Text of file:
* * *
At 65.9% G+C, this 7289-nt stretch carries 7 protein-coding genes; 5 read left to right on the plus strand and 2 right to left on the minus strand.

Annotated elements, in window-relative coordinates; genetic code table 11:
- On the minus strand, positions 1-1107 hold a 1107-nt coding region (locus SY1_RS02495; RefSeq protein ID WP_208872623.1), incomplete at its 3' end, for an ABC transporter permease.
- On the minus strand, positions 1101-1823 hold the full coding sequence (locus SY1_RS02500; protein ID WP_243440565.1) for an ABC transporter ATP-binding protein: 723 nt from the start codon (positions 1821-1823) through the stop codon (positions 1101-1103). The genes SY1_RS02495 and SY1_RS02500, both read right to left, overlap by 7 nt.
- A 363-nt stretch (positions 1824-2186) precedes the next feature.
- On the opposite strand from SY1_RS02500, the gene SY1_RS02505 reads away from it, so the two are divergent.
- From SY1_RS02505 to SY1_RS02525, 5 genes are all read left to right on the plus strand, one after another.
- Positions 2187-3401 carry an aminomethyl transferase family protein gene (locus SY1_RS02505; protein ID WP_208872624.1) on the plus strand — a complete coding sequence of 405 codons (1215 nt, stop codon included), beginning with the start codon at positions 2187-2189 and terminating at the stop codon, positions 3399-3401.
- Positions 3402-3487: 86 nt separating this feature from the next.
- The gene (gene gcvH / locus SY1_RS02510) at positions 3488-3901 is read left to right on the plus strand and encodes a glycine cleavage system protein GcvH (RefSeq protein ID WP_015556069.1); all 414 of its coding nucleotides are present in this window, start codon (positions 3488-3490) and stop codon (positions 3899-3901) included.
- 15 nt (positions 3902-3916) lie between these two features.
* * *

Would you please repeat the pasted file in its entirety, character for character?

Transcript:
At 65.9% G+C, this 7289-nt stretch carries 7 protein-coding genes; 5 read left to right on the plus strand and 2 right to left on the minus strand.

Annotated elements, in window-relative coordinates; genetic code table 11:
- On the minus strand, positions 1-1107 hold a 1107-nt coding region (locus SY1_RS02495; RefSeq protein ID WP_208872623.1), incomplete at its 3' end, for an ABC transporter permease.
- On the minus strand, positions 1101-1823 hold the full coding sequence (locus SY1_RS02500; protein ID WP_243440565.1) for an ABC transporter ATP-binding protein: 723 nt from the start codon (positions 1821-1823) through the stop codon (positions 1101-1103). The genes SY1_RS02495 and SY1_RS02500, both read right to left, overlap by 7 nt.
- A 363-nt stretch (positions 1824-2186) precedes the next feature.
- On the opposite strand from SY1_RS02500, the gene SY1_RS02505 reads away from it, so the two are divergent.
- From SY1_RS02505 to SY1_RS02525, 5 genes are all read left to right on the plus strand, one after another.
- Positions 2187-3401 carry an aminomethyl transferase family protein gene (locus SY1_RS02505; protein ID WP_208872624.1) on the plus strand — a complete coding sequence of 405 codons (1215 nt, stop codon included), beginning with the start codon at positions 2187-2189 and terminating at the stop codon, positions 3399-3401.
- Positions 3402-3487: 86 nt separating this feature from the next.
- The gene (gene gcvH / locus SY1_RS02510) at positions 3488-3901 is read left to right on the plus strand and encodes a glycine cleavage system protein GcvH (RefSeq protein ID WP_015556069.1); all 414 of its coding nucleotides are present in this window, start codon (positions 3488-3490) and stop codon (positions 3899-3901) included.
- 15 nt (positions 3902-3916) lie between these two features.